October 27, 2020

Insulin potentiates the synchronous firing of arcuate nucleus Kiss1 neurons that protects against diet-induced obesity

Kisspeptin neurons in the hypothalamic arcuate nucleus (Kiss1ARH) co-express kisspeptin, neurokinin B, dynorphin and provide an episodic, excitatory drive to gonadotropin-releasing hormone (GnRH) neurons, which is critical for pubertal development and fertility. Previously, we showed that high frequency firing of Kiss1ARH neurons co-releases NKB and dynorphin onto neighboring Kiss1ARH neurons to generate a slow excitatory postsynaptic potential (EPSP) that entrains intermittent, synchronous firing of Kiss1ARH neurons (Qiu et al., 2016). Presently, we discovered that insulin significantly increased the amplitude of the slow EPSP, which we documented is mediated by TRPC5 channels, and augmented synchronous GCaMP6s ([Ca]i) oscillations in Kiss1ARH neurons. Deletion of the endoplasmic reticulum calcium-sensing protein stromal interaction molecule 1 in Kiss1ARH neurons amplified insulin’s actions and protected ovariectomized female mice from developing obesity and glucose intolerance with high-fat dieting. Therefore, insulin appears to be critical for facilitating synchronous firing of Kiss1ARH neurons and coordinating energy homeostasis with fertility.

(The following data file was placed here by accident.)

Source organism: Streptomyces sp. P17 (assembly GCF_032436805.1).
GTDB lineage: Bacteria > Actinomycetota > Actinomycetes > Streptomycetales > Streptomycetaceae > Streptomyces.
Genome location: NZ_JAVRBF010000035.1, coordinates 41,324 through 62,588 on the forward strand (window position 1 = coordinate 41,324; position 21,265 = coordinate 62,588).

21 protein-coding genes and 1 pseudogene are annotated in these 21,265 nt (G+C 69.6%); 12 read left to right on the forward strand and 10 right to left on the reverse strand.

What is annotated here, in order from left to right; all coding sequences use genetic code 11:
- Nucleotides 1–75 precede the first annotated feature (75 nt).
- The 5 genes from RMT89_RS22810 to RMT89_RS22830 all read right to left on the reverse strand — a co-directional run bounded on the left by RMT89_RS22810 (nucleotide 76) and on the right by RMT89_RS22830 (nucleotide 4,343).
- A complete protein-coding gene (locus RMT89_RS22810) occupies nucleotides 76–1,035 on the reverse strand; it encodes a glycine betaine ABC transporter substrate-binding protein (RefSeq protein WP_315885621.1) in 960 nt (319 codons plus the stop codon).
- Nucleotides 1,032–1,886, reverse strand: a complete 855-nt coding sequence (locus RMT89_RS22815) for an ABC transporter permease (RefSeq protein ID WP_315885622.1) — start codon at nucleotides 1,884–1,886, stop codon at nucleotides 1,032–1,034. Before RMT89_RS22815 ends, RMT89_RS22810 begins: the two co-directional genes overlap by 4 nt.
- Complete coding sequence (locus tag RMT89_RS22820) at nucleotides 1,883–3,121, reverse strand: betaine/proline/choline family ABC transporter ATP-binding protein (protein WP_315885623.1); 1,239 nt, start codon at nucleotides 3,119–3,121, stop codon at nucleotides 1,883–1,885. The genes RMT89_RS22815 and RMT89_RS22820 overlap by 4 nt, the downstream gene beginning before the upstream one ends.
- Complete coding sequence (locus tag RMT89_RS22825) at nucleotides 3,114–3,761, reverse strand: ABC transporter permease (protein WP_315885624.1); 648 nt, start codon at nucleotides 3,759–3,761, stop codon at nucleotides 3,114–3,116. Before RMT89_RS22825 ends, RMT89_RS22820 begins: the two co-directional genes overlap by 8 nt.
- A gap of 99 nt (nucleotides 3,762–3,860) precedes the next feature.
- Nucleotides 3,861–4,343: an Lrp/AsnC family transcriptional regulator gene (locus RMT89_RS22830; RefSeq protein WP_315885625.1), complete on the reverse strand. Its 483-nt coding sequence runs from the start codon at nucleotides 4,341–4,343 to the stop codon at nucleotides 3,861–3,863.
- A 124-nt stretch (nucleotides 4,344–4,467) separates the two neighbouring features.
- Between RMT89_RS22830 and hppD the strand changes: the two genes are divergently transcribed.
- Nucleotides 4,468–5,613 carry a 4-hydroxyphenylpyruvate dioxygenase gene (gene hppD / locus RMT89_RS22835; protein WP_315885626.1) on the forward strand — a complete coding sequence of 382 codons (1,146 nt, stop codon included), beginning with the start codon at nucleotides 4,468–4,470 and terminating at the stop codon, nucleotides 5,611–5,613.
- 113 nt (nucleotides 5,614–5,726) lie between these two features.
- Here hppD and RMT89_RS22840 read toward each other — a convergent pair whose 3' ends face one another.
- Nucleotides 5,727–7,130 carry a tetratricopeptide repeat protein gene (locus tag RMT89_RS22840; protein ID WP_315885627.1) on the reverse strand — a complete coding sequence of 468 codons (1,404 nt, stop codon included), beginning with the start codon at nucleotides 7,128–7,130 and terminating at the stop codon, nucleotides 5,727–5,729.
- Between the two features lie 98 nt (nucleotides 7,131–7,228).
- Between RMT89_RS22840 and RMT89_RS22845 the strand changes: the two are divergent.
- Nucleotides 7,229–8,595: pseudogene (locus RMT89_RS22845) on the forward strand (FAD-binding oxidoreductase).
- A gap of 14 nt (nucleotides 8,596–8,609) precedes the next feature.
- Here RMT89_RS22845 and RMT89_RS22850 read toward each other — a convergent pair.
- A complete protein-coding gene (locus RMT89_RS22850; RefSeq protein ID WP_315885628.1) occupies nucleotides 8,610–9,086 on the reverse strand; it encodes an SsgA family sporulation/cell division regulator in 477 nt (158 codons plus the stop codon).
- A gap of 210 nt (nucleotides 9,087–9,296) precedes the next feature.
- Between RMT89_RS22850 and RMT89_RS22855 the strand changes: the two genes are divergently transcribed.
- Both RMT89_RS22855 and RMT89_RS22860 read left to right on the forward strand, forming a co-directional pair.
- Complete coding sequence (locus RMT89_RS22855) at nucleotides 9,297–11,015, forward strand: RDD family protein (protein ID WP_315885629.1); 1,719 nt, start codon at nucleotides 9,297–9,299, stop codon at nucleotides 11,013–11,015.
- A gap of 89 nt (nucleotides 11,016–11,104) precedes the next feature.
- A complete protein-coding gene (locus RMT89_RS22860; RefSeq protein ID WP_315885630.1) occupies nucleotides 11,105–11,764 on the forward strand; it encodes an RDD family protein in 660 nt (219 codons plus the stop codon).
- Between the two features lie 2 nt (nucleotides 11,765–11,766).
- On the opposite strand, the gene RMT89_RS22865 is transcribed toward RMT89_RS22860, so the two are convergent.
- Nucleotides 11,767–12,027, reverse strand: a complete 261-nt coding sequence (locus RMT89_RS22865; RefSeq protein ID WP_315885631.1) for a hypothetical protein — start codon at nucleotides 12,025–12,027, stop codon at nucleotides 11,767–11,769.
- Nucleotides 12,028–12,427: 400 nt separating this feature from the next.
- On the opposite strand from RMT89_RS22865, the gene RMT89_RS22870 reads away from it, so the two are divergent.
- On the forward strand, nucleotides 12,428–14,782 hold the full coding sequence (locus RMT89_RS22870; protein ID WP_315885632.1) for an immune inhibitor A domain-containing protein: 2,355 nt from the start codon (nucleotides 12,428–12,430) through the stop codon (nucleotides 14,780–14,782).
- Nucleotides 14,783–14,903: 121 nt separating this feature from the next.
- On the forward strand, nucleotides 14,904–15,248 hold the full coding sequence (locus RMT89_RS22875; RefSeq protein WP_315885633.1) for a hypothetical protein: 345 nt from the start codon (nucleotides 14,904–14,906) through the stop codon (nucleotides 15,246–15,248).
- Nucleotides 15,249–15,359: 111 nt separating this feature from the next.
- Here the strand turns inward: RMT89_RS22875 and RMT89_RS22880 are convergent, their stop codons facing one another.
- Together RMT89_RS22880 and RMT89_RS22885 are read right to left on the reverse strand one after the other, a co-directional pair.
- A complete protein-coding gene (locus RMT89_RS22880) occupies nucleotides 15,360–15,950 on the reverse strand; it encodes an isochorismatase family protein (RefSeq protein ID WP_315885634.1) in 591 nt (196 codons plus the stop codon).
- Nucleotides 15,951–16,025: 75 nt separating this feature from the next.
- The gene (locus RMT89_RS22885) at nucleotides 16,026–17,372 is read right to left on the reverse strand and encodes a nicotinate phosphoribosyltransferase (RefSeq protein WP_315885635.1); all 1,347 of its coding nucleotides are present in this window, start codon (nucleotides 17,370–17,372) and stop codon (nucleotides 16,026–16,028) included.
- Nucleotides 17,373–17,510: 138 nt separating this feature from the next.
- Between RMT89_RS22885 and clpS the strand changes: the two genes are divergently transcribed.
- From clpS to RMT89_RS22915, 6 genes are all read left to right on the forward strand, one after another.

bioRxiv Subject Collection: Neuroscience

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